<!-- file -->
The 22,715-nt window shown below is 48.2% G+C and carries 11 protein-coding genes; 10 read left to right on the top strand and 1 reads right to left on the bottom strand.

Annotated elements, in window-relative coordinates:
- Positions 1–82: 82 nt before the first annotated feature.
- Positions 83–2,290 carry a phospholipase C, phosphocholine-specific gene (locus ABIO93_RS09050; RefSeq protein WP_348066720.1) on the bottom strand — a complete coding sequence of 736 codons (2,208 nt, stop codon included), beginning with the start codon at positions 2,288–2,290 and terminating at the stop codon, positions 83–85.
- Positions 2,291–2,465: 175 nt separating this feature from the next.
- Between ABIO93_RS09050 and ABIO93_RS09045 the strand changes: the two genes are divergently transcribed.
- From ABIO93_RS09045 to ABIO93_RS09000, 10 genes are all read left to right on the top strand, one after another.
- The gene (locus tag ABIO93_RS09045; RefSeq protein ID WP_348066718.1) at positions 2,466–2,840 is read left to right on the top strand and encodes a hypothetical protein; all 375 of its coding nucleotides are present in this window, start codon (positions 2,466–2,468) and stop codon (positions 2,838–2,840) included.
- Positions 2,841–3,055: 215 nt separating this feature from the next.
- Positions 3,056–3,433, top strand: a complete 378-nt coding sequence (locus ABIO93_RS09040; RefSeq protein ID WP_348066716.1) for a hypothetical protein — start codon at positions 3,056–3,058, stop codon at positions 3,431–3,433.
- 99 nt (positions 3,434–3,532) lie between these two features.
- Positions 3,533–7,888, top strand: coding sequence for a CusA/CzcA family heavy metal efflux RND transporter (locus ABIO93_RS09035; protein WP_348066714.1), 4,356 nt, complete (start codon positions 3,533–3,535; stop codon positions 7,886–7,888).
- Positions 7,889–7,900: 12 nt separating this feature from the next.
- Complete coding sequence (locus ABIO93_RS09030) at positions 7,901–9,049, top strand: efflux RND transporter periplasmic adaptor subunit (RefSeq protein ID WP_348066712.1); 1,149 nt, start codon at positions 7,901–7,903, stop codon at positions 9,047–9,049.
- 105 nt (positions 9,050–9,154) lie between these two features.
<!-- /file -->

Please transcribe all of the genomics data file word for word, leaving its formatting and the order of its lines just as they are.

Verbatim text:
The 22,715-nt window shown below is 48.2% G+C and carries 11 protein-coding genes; 10 read left to right on the top strand and 1 reads right to left on the bottom strand.

Annotated elements, in window-relative coordinates:
- Positions 1–82: 82 nt before the first annotated feature.
- Positions 83–2,290 carry a phospholipase C, phosphocholine-specific gene (locus ABIO93_RS09050; RefSeq protein WP_348066720.1) on the bottom strand — a complete coding sequence of 736 codons (2,208 nt, stop codon included), beginning with the start codon at positions 2,288–2,290 and terminating at the stop codon, positions 83–85.
- Positions 2,291–2,465: 175 nt separating this feature from the next.
- Between ABIO93_RS09050 and ABIO93_RS09045 the strand changes: the two genes are divergently transcribed.
- From ABIO93_RS09045 to ABIO93_RS09000, 10 genes are all read left to right on the top strand, one after another.
- The gene (locus tag ABIO93_RS09045; RefSeq protein ID WP_348066718.1) at positions 2,466–2,840 is read left to right on the top strand and encodes a hypothetical protein; all 375 of its coding nucleotides are present in this window, start codon (positions 2,466–2,468) and stop codon (positions 2,838–2,840) included.
- Positions 2,841–3,055: 215 nt separating this feature from the next.
- Positions 3,056–3,433, top strand: a complete 378-nt coding sequence (locus ABIO93_RS09040; RefSeq protein ID WP_348066716.1) for a hypothetical protein — start codon at positions 3,056–3,058, stop codon at positions 3,431–3,433.
- 99 nt (positions 3,434–3,532) lie between these two features.
- Positions 3,533–7,888, top strand: coding sequence for a CusA/CzcA family heavy metal efflux RND transporter (locus ABIO93_RS09035; protein WP_348066714.1), 4,356 nt, complete (start codon positions 3,533–3,535; stop codon positions 7,886–7,888).
- Positions 7,889–7,900: 12 nt separating this feature from the next.
- Complete coding sequence (locus ABIO93_RS09030) at positions 7,901–9,049, top strand: efflux RND transporter periplasmic adaptor subunit (RefSeq protein ID WP_348066712.1); 1,149 nt, start codon at positions 7,901–7,903, stop codon at positions 9,047–9,049.
- 105 nt (positions 9,050–9,154) lie between these two features.